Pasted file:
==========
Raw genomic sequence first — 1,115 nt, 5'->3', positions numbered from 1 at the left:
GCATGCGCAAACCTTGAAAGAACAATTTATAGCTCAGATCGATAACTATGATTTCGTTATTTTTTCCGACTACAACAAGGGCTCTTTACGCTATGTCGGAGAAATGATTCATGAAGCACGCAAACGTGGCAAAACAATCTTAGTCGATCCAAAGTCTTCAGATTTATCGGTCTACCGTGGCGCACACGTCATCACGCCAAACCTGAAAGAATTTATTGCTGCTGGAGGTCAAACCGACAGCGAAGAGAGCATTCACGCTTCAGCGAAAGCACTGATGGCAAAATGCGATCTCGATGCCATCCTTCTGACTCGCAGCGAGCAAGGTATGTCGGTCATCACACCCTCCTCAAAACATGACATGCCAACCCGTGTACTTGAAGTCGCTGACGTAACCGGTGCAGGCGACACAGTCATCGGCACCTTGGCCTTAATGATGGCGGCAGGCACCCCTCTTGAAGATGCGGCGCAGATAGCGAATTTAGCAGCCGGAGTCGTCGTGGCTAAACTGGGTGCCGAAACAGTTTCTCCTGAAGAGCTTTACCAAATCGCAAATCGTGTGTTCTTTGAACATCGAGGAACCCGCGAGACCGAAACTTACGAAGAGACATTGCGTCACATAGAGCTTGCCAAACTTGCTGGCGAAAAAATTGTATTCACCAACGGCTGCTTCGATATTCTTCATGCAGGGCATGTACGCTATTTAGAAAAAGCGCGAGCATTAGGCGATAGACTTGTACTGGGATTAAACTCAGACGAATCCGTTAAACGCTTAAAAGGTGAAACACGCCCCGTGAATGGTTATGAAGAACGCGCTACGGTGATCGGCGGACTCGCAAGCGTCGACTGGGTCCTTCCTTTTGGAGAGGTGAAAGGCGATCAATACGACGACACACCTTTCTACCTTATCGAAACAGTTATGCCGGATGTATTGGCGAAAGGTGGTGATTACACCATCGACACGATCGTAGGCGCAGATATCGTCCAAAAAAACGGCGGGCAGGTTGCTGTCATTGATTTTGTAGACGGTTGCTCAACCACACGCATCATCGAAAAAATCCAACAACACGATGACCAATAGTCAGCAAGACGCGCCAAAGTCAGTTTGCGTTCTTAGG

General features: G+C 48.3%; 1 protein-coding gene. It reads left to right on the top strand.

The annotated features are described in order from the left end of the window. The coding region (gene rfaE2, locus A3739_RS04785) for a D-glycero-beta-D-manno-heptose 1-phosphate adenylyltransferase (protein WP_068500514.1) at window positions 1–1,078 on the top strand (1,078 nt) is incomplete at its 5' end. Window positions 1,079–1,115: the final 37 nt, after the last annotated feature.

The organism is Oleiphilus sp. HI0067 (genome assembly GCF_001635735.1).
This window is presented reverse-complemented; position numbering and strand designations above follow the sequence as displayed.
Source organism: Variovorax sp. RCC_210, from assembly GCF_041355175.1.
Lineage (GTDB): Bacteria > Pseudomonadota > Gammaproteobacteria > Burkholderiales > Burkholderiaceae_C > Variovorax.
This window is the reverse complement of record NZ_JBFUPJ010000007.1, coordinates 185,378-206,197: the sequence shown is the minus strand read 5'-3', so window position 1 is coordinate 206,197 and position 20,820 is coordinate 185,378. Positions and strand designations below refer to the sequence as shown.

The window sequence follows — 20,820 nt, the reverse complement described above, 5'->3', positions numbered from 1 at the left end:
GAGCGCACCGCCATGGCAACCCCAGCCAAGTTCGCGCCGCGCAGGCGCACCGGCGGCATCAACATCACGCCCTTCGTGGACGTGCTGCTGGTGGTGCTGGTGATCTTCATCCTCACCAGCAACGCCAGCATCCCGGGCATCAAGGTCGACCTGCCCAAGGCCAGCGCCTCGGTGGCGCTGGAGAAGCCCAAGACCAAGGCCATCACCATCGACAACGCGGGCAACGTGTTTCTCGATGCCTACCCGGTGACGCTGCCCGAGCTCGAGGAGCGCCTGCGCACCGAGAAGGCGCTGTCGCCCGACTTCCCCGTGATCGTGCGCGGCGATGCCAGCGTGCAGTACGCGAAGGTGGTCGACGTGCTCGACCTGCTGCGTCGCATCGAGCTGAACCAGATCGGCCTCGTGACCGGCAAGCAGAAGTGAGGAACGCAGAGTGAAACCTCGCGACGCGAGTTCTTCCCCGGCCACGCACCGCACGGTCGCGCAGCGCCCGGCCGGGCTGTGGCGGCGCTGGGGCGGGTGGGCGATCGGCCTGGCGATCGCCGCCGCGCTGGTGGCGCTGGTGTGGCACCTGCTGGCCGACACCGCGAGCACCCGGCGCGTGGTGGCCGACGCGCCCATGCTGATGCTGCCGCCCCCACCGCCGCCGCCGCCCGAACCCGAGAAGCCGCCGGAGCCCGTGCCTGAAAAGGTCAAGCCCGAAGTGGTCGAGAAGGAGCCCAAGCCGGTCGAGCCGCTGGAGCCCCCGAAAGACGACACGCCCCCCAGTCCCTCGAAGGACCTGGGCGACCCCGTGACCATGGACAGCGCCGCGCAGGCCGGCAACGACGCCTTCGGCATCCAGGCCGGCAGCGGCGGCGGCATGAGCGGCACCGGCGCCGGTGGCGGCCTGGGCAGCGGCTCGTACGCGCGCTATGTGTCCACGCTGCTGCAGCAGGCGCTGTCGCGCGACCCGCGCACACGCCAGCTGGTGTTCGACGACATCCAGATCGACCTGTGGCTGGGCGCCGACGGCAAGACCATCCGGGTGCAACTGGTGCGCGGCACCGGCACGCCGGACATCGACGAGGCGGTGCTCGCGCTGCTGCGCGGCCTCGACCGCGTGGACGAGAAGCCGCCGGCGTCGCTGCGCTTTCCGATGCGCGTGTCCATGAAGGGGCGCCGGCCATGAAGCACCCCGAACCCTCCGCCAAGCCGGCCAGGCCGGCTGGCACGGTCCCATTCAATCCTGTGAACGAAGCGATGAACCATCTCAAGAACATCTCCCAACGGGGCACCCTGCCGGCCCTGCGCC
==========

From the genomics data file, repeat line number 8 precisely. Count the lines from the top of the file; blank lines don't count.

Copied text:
Lineage (GTDB): Bacteria > Pseudomonadota > Gammaproteobacteria > Burkholderiales > Burkholderiaceae_C > Variovorax.